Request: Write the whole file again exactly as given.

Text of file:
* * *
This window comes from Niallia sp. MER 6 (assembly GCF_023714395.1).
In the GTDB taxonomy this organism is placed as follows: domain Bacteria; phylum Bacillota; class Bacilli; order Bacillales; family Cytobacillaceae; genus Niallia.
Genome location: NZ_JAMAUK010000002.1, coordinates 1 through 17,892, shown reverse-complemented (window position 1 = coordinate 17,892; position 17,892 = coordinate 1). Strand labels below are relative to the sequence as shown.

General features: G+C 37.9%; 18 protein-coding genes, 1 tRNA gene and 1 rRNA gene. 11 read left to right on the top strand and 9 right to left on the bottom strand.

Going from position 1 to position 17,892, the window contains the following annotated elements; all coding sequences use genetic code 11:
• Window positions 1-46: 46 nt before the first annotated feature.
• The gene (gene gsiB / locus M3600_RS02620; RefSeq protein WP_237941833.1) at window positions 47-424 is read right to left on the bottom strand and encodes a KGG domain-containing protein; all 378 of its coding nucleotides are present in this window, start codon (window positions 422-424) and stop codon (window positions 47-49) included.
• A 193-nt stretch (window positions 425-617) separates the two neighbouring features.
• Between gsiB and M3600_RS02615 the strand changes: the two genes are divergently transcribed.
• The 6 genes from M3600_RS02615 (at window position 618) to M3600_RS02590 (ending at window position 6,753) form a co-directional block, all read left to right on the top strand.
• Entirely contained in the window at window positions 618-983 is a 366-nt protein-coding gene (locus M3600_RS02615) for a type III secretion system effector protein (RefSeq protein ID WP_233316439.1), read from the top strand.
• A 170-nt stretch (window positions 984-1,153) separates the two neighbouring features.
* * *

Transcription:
This window comes from Niallia sp. MER 6 (assembly GCF_023714395.1).
In the GTDB taxonomy this organism is placed as follows: domain Bacteria; phylum Bacillota; class Bacilli; order Bacillales; family Cytobacillaceae; genus Niallia.
Genome location: NZ_JAMAUK010000002.1, coordinates 1 through 17,892, shown reverse-complemented (window position 1 = coordinate 17,892; position 17,892 = coordinate 1). Strand labels below are relative to the sequence as shown.

General features: G+C 37.9%; 18 protein-coding genes, 1 tRNA gene and 1 rRNA gene. 11 read left to right on the top strand and 9 right to left on the bottom strand.

Going from position 1 to position 17,892, the window contains the following annotated elements; all coding sequences use genetic code 11:
• Window positions 1-46: 46 nt before the first annotated feature.
• The gene (gene gsiB / locus M3600_RS02620; RefSeq protein WP_237941833.1) at window positions 47-424 is read right to left on the bottom strand and encodes a KGG domain-containing protein; all 378 of its coding nucleotides are present in this window, start codon (window positions 422-424) and stop codon (window positions 47-49) included.
• A 193-nt stretch (window positions 425-617) separates the two neighbouring features.
• Between gsiB and M3600_RS02615 the strand changes: the two genes are divergently transcribed.
• The 6 genes from M3600_RS02615 (at window position 618) to M3600_RS02590 (ending at window position 6,753) form a co-directional block, all read left to right on the top strand.
• Entirely contained in the window at window positions 618-983 is a 366-nt protein-coding gene (locus M3600_RS02615) for a type III secretion system effector protein (RefSeq protein ID WP_233316439.1), read from the top strand.
• A 170-nt stretch (window positions 984-1,153) separates the two neighbouring features.